Because there is a compression of tones, often the Histogram of an image beyond the dynamic range of a device will look like this:

Wide Dynamic Range Histogram

Tones Bunched up on each end and clipped and a deep valley in the center mid-tones, where usually the majority of tones should be in a  normal scene/histogram

Ways to handle the extra dynamic range

Now as photographers we have some choices on how we want to handle this disparity.

The first thing we could do is to underexpose the image (Expose to the left) so that 255 white maps as 255 white in the camera.So we have the whites captured perfectly but the problem is there is a bit of tonal compression and the biggest problem is that a 105 Midtone now maps to 0 black.(These numbers are not absolute just picked for example) With software we can recover some of that by expanding shadows. However the problem with that is that the noise floor of the camera lies in the black, so when we raise the black/shadows we now make the inherent noise visible

Expose to the left

The other option is to overexpose the image or Expose to the Right. This will capture the Black point perfectly and map 0 to 0, but again we have a problem, mid-tone 147 has mapped to white   255 and there will be some tonal compression so we won’t have all the detail in highlight like we might in a properly exposed image or one of lower dynamic range. Think about clouds and seeing details in clouds and how that might be lost.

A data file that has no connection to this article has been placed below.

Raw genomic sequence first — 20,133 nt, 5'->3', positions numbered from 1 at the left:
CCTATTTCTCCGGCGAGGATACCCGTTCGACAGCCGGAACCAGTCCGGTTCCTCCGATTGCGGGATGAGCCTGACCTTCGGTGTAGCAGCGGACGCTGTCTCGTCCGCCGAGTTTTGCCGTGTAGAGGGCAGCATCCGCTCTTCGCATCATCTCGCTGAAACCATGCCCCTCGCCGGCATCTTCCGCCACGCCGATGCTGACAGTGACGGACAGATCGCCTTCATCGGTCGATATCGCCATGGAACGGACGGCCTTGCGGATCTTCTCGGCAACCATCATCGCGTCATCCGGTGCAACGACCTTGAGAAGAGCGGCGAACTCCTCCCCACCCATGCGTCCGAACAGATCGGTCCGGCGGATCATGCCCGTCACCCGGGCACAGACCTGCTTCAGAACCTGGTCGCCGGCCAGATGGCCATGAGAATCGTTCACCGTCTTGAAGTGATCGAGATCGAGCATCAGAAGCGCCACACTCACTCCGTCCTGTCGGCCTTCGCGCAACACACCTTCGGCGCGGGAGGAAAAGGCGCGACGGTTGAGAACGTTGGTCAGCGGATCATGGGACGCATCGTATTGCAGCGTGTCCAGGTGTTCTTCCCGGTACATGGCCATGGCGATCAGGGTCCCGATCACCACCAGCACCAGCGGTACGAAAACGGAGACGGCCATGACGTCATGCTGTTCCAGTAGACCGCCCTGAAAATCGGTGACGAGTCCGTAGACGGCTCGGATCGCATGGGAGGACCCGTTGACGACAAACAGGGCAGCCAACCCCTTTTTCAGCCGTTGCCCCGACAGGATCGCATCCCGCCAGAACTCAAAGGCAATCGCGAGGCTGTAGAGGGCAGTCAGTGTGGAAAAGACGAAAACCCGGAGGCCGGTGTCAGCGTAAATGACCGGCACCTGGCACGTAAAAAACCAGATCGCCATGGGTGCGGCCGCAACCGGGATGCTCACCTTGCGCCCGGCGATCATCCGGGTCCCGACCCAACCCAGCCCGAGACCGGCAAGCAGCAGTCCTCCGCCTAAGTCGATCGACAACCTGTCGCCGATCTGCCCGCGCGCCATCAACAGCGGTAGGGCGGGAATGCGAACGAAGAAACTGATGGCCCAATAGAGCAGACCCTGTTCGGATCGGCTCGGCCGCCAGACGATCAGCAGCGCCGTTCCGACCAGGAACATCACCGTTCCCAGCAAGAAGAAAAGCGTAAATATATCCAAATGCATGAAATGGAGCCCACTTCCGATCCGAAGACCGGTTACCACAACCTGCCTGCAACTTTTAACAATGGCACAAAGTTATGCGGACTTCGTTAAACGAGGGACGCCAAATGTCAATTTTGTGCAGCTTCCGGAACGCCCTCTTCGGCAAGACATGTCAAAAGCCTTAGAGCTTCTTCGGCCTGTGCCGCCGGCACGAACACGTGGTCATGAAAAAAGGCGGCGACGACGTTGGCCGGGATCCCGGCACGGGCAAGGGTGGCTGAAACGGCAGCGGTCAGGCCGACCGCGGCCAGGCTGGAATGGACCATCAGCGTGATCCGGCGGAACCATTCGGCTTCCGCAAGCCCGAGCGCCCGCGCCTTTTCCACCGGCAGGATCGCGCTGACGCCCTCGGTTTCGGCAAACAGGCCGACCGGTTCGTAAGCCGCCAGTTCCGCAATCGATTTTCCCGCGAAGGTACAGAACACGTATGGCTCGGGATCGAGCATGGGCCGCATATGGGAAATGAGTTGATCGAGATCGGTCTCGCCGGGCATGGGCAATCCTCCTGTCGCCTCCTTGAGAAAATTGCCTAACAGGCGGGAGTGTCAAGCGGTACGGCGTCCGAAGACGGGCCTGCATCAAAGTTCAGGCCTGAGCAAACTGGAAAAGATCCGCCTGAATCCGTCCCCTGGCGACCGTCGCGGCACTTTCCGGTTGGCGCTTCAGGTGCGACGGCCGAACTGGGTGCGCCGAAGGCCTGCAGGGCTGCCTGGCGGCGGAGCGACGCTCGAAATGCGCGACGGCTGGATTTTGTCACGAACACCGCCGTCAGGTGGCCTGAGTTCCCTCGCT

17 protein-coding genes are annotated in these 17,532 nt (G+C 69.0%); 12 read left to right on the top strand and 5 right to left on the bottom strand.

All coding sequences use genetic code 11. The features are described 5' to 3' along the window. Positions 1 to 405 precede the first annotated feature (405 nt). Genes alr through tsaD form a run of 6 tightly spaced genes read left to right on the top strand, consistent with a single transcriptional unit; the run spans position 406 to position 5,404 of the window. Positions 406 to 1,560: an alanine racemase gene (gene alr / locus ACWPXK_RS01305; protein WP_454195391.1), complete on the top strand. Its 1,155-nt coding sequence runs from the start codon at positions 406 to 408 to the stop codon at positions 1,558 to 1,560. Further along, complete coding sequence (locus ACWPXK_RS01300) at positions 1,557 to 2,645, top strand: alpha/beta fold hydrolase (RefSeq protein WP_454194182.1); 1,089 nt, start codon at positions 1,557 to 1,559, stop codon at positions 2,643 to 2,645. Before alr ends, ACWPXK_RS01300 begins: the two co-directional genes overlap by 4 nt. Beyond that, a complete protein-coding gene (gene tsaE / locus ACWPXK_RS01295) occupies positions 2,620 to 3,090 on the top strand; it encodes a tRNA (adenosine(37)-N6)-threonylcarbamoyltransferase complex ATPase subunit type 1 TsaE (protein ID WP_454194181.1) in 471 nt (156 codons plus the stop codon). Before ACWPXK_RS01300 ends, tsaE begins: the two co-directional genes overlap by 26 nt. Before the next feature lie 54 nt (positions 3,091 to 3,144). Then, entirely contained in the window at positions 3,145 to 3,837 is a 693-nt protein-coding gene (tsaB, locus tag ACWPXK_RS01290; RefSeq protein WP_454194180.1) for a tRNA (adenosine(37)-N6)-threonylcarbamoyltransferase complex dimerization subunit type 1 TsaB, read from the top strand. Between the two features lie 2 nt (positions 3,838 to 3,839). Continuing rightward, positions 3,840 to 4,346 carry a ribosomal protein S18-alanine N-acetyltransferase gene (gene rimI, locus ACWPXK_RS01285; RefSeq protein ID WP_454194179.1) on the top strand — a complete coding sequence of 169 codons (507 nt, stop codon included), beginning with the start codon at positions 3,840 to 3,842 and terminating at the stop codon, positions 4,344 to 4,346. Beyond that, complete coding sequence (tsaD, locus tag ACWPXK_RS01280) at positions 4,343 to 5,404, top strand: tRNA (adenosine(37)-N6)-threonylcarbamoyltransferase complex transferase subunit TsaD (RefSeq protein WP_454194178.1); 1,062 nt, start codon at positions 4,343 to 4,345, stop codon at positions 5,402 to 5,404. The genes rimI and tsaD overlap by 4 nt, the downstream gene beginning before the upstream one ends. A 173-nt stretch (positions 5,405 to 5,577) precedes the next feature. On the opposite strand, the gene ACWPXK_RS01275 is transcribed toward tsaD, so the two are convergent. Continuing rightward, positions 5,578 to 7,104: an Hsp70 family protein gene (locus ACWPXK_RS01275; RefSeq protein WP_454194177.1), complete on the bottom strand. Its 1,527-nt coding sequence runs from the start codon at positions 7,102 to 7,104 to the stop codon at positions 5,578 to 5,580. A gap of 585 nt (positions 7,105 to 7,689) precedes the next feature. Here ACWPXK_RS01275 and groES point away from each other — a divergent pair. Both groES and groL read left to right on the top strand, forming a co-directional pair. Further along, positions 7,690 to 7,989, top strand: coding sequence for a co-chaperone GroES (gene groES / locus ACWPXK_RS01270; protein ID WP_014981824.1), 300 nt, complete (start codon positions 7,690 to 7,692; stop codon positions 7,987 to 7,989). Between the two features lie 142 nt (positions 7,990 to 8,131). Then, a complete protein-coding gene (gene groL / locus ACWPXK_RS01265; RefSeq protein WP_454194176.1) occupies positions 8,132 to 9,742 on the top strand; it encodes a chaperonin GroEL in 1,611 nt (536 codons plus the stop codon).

Expose to the right

*Please note that this is different than the typical “Expose to the Right” scenario many photographers use on an image that is within the dynamic range of the camera. In that case you push the exposure on capture (without blowout) and then pull the exposure in post to darken the shadows and make the noise less visible thus expanding the white and black point which HAVE been captured.

So either of the above two  scenarios are possible but have their limitation. Often the photographer has to choose what is more important to the image; highlight detail or shadow detail.